Your construction is completely insecure: a single known plaintext / ciphertext block pair is sufficient to decrypt all blocks encrypted with the same key. Specifically, let me write your block ...
6 votes
Accepted

Was the Enigma's double stepping mechanism intentional?

I suspect it was a semi-deliberate feature. That is, while it probably wasn't a design goal in and of itself, it neatly solved a mechanical issue that would otherwise have required a more complicated ...
6 votes

How were codes in WW1 reciphered (to enhance security levels) without them turning meaningless?

The concept is called superencipherment or multiple encryption, and works as follows: The original message M is enciphered using the code book, resulting in an enciphered message C1. C1 is then ...
  • 1,541
6 votes

Which sub operation is more expensive in the AES encryption process?

The table lookup implementations usually combine the SubBytes and ShiftRows steps with the MixColumns step. Different implementations/hardware/etc make general statements impossible, but this paper ...
  • 1,423
5 votes

How does the ring settings of enigma change wiring tables?

There's two missing pieces. First, the ring setting changes the output letter, it doesn't rotate the whole exit pattern. Second, the rotors are advanced before the letter is encrypted. If your ...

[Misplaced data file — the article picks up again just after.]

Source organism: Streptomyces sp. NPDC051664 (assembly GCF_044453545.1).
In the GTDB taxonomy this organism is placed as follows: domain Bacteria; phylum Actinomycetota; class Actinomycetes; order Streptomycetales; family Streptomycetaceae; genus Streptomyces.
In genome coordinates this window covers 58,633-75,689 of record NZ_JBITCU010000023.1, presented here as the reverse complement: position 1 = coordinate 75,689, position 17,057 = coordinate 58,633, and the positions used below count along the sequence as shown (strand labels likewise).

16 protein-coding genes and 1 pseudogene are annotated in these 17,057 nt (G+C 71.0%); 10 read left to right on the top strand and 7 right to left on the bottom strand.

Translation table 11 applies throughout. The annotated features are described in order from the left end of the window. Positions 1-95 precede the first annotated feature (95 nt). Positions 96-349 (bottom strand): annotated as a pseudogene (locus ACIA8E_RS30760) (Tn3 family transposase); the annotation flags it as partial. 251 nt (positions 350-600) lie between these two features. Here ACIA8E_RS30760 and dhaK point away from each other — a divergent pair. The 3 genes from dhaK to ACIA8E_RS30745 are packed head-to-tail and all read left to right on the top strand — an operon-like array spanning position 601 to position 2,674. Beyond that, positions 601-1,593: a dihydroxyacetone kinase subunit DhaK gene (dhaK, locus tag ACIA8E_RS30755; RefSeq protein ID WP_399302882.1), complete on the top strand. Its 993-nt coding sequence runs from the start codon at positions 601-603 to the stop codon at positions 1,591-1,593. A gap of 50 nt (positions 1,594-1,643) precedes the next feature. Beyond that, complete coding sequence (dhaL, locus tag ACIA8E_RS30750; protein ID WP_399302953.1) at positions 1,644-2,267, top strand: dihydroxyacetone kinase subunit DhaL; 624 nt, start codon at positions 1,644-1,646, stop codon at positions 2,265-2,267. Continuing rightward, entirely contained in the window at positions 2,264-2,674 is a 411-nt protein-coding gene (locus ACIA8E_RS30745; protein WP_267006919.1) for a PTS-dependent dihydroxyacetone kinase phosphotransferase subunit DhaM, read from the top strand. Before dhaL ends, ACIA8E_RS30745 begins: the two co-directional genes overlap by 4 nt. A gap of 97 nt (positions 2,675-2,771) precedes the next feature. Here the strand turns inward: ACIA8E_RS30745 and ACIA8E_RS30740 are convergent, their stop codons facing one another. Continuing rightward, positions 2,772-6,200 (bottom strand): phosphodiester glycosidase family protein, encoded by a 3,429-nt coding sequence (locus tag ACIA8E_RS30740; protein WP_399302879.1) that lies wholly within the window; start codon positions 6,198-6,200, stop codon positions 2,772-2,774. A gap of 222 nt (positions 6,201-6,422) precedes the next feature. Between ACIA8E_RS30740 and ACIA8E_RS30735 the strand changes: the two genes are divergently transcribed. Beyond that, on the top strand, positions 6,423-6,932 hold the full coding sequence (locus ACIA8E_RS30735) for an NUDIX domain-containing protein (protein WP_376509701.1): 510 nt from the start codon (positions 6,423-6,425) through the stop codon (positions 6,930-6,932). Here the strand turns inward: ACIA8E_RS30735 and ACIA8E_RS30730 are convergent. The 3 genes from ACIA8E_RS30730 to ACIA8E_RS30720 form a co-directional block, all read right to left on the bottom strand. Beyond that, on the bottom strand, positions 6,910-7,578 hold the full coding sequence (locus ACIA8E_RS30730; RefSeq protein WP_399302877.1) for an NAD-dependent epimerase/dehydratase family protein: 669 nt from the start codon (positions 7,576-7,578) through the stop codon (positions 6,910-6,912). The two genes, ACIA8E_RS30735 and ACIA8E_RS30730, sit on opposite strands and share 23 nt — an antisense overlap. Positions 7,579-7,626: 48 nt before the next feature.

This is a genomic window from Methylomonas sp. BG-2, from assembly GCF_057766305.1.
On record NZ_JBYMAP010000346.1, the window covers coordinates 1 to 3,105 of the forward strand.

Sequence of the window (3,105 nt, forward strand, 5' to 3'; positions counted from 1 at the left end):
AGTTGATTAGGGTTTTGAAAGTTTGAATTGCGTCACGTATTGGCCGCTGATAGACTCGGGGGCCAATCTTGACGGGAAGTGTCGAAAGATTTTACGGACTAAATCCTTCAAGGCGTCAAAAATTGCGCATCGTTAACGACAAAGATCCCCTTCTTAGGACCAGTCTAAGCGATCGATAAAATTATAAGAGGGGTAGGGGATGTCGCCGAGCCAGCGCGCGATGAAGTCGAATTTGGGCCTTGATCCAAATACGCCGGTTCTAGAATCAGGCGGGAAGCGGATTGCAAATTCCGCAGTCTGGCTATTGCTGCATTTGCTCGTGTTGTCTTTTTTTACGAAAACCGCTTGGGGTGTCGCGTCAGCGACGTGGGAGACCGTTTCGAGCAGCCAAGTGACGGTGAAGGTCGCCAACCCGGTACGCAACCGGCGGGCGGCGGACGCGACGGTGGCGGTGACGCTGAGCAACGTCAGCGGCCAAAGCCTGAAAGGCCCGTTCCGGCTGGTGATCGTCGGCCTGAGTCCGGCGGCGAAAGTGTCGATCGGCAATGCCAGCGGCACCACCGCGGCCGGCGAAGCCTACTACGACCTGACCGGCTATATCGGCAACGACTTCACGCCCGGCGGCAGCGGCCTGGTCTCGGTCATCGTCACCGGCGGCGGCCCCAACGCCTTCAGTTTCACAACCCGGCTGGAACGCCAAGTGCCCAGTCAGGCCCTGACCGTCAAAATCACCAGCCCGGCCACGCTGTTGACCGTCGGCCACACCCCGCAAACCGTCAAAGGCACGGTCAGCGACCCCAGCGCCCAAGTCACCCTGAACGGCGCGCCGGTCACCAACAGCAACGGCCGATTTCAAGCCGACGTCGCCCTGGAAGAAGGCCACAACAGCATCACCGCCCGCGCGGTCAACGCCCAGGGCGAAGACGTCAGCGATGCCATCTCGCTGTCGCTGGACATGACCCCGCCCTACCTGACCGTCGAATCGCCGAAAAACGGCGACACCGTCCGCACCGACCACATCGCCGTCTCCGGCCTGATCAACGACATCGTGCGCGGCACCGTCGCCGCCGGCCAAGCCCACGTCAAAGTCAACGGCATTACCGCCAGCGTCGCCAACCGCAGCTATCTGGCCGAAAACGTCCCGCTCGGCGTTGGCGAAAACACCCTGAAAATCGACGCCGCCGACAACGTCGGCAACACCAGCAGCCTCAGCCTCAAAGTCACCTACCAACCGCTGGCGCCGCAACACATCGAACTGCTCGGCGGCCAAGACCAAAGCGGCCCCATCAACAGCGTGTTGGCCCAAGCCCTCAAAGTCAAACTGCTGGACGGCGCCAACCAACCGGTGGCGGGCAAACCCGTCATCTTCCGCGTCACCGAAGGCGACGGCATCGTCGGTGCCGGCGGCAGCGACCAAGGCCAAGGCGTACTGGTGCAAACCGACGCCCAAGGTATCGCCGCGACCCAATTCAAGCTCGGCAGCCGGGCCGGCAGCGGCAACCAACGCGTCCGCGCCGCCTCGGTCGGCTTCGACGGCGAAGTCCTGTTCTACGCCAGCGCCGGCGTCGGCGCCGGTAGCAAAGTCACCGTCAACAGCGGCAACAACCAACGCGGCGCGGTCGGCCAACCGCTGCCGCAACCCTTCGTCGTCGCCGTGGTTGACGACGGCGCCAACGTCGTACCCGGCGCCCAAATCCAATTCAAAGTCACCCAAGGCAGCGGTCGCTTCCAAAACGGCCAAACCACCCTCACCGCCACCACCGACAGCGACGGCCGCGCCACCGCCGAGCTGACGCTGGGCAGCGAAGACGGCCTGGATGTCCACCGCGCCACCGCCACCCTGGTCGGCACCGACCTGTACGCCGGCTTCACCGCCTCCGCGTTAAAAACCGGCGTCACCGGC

• 451
5 votes

Strategy to crack a presumed substitution cipher

You can solve it at http://www.quipqiup.com/index.php in about 5 seconds. contrariwise continued tweedle dee if it was so it might be and if it were so it would be but as it isnt it aint thats ...
  • 171
5 votes
Accepted

How to decode a (Vigenère?) substitution cipher?

This is, in fact, not a Vigenère cipher. One clue to this is the fact that the ciphertext (which, conveniently, includes unenciphered word breaks) contains lots of repeated words like ...
5 votes

Does composing multiple substitution ciphers improve security?

I don't have enough space to expand on yyyyyyy's answer in a comment so I am making this an answer in and of itself. TruthSerum is correct, but it seems like an explanation is wanted, so here goes. ...